- Thinking short-term.
Most dieticians now recommend that a woman should eat 1300-1500 calories a day if they want to lose weight. If you go on a diet of just 1000 calories a day you are more likely to give up and binge because you are hungry. On a diet where you are allowed slightly more calories you will also be allowing yourself a greater variety of foods and therefore a greater variety of nutrients.
- Going on a celebrity diet.
Instead, aim to go on a low-fat diet containing both carbohydrates and protein such as fruit and vegetables, poultry and fish and wholegrain such as brown bread, pasta and rice.
- Deluding yourself about what you’ve eaten.
Many women forget the extra little treats they have eaten during the day which could be a few biscuits or a Mars Bar every day that you are used to having, or a piece of cake at a birthday party.
Women often seem to forget they have eaten these things or somehow hide from themselves the fact that they have eaten them. But they add up. If you are having trouble losing weight on your diet keep a food diary for a week. You should write down everything you have consumed – both food and drink. At the end of the week you should be able to work out where your hidden calories are coming from.
- Not including exercise in your regime.
But exercise will boost your metabolism meaning your body will burn calories faster. Also, for each pound of muscle you add to your body you need an extra 75 calories to maintain it, so toning up your muscles will also help you lose weight – and look more honed. Many women think going to aerobics once a week or going to the gym is all the exercise they need. But the best way to keep your metabolism going is by exercising for around 20 to 30 minutes a day.
Tips include getting off your bus or train a stop early on the way to work to walk for 30 minutes, gardening and cycling. Even getting up to change over the TV channel rather than using a remote control will, on average, burn 200 calories a week.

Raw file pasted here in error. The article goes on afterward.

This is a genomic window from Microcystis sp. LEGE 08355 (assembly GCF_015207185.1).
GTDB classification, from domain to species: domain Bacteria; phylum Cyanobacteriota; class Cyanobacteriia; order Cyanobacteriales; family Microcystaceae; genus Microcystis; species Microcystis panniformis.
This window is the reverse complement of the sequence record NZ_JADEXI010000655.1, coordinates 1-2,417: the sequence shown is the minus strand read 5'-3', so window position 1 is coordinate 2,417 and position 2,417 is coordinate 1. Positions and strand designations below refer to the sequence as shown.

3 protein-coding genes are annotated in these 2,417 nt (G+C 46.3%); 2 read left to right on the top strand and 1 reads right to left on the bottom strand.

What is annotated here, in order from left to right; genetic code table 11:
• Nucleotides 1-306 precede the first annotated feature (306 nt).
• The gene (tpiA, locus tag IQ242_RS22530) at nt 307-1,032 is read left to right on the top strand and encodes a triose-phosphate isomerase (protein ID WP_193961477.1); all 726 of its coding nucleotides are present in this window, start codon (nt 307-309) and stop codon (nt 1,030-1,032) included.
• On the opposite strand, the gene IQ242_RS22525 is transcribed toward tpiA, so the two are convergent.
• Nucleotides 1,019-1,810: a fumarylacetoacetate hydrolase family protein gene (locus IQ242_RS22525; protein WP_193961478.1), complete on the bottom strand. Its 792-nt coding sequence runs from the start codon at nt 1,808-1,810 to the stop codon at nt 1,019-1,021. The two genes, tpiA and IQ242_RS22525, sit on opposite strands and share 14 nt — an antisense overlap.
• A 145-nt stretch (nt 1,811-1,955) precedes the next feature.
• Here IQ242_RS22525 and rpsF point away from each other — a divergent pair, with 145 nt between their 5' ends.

- Banning certain foods.
The trick is to allow yourself to eat a small amount of your favourite foods every so often. Women should have a treat otherwise they will be miserable. If you are sticking to your diet and doing well allow yourself a treat once a week.
- Skipping meals.
‘When we skip meals our blood sugar level drops which in turn increases our desire for sweet foods,’ says a spokesman from Weight Watchers. ‘This means that later in the day you will feel desperate for a sugary snack – which will often be more fattening than the food you would have eaten at the meal you missed. Research has proved that women who
skip breakfastactually eat more calories a day than those who don’t.
- Thinking healthy food is always low calorie food.
Classic ‘healthy food’ diet slip ups include olive oil, nuts and avocados. While fine in moderation – because all these foods are very good for you – it’s important to limit how much you eat because of the their high fat content. Just a tablespoon of olive oil contains 100 calories, for example, an avocado contains 190 calories and almost 20 grams of fat, and a handful of peanuts contains 150 calories – and 13 grams of fat.
Another classic mistake is eating chicken – a staple diet food – with its skin.
Chicken skinis where all the fat is contained and leaving it on will add up to three times the amount of calories. Salads covered in fatty dressingscan be another hidden danger. And sandwiches smothered in mayonnaisewill contain at least another 100 calories.
- ‘Going large’ on portions.